Felix Resources, a $US498 million ($550 million) acquisition of Indophil and six
approvals for mining companies in November.
In the past year China has spent a record $US25 billion on 17 acquisitions in
Australia and 21 strategic stakes. Since the Rudd Government came to office in
November 2007, it has approved more than 110 Chinese investment applications
(including in business and non-business sectors) worth more than $39 billion,
suggesting acquisition sizes are rising.
Investment process opaque
It appears that the Foreign Investment Review Board (FIRB) plays a big role
for this perception. When investors were asked if the current FIRB structure and
policy process was satisfactory, just 9 per cent agreed. A little over one-third
of investors believed that the FIRB’s behind closed-doors deliberations were
necessary to protect “decisions from a populist backlash” and an overwhelming
majority of 56 per cent felt FIRB should be a "more public process".
And when it comes to transparency, FIRB was found lacking. Five per cent of
investors felt FIRB rules for foreign investment were clear. Another 45 per cent
felt recent changes by Wayne Swan gave the rules greater clarity but were "still
unclear", while 50 per cent of investors saw foreign investment rules as
"unclear". It seems opaque Chinese firms coupled with an opaque investment
approval process is a recipe for disaster.
But most surprising, is the lack of support for Chinese investment at the
more personal level of residential housing. After all, high levels of Chinese
demand for property has been a key contributor to the property market remaining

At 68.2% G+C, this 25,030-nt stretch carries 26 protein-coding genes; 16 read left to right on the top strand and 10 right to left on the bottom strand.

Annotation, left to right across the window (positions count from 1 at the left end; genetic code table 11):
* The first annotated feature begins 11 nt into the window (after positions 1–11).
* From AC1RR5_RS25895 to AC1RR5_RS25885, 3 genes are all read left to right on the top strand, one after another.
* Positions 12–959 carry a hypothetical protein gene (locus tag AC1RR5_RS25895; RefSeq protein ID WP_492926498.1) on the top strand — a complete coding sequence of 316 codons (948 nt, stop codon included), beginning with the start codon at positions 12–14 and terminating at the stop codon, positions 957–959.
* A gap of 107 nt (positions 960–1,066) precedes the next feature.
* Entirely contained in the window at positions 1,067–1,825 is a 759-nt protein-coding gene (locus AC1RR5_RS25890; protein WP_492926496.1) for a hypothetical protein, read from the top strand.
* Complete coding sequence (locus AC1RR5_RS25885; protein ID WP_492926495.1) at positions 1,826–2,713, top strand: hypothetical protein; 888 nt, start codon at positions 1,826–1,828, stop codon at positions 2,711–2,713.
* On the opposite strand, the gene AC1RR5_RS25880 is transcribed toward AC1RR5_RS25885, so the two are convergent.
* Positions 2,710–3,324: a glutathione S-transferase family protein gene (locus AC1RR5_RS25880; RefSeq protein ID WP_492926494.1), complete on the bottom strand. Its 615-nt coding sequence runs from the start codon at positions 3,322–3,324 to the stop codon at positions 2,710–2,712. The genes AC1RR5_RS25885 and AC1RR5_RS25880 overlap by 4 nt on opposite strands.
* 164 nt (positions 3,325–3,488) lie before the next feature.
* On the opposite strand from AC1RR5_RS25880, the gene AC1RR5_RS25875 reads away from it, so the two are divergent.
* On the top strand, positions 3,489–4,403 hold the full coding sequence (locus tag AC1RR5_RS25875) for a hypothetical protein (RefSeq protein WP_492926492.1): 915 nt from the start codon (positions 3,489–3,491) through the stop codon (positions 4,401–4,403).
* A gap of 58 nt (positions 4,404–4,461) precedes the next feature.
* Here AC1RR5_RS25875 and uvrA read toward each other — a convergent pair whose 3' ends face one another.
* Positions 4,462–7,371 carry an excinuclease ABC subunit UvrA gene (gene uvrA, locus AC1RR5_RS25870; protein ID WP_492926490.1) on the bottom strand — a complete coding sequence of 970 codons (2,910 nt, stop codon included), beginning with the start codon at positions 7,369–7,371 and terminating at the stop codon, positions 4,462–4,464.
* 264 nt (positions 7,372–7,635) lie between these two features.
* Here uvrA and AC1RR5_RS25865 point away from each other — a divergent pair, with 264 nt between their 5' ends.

In a report on China Daily in January, the headline read: "Australia is now a
hot real estate market for Chinese investors". The report said after the UK and
New Zealand, China is third in the line-up of countries that sends immigrants to
Australia. Last financial year, more than 70,000 Chinese arrived in Australia to
live permanently, including a steady stream of business migrants and a growing
number of students.
In March, Chinese businessman Jiang Mei bought one of the most expensive
houses ever sold in Sydney, an inner-city, Point Piper house for $32.4
When asked if they agreed with last year’s Federal Government decision to
liberalise investment for foreigners into Australian housing, only 27 per cent
agreed that the principle of free markets should apply to housing and that it
would "drive up prices". A stunning 45 per cent agreed that “property prices are
too high already”, as well as 28 per cent felt that "Australians should own
Currency peg questioned
The Chinese image problem extends to macroeconomics where the Chinese
currency peg is regarded as a justification for Australia to "protect its
industry", according to 31 per cent of investors. More worryingly still, 40 per
cent think we should already be protecting manufacturers.
Only 29 per cent agreed that regardless of the Chinese currency peg, a
continuation of the prosperity Australia experienced in the past 20 years was
dependent upon a commitment to free markets. Investors were almost evenly split
on whether the current round of increased trade tension between the US and China
Whenever Canberra has confronted a fork in the road with China it has taken
it. However, ad hoc policy is not cutting it with investors.
Australia needs a forward–looking economic engagement framework with China
that includes fundamental reform of the FIRB process, human rights dialogue and
positions on macroeconomic settings like currency pegs. Such will offer clear
rules for Chinese firms and a clear message to hold investor